Rachel Silver is a joint-degree doctoral candidate in Anthropology and Educational Policy Studies. She talks to African Studies about her research on adolescent pregnancy and school dropout in Malawi, and the challenges and rewards that accompany fieldwork.

Field of study: Anthropology and Educational Policy Studies
Hometown: Originally, Houston, Texas; now I live in Brooklyn, New York

What brought you to Madison?

I came to Madison to pursue a PhD in Educational Policy Studies. I was drawn to the strong Comparative International Education program and faculty. Once at UW, I started to take courses in anthropological theory, and decided to go for a joint PhD. I have had a fantastic experience in both departments.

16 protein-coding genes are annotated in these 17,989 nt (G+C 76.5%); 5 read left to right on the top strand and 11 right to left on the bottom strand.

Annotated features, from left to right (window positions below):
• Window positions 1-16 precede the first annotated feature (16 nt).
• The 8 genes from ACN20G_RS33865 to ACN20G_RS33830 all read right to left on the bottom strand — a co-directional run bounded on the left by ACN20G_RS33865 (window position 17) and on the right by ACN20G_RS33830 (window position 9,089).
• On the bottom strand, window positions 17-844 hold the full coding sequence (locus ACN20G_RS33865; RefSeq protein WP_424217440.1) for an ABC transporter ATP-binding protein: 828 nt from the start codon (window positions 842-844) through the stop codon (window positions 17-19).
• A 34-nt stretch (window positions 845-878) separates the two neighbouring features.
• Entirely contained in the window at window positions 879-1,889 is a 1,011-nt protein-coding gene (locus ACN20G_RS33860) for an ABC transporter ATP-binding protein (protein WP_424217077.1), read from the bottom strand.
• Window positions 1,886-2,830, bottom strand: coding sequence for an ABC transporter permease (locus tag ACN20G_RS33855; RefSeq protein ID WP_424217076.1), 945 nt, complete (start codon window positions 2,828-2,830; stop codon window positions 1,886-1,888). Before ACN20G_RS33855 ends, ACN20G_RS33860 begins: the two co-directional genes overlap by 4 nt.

What inspired your interest in Africa?

I did a gap year program in Western Kenya between high school and college. It was a fantastic immersion experience from which I learned a tremendous amount. During undergrad, I was able to watch as the community in which my college was (and still is!) located experienced significant demographic change, with a large number of Somali refugees choosing the town as a site of secondary resettlement. I became very interested in their journeys across the diaspora, their experiences in local schools, and the challenges they faced during resettlement more generally. I ended up taking part in a multi-sited ethnographic project that led me to the Dadaab refugee camps on the Kenya/Somali border.

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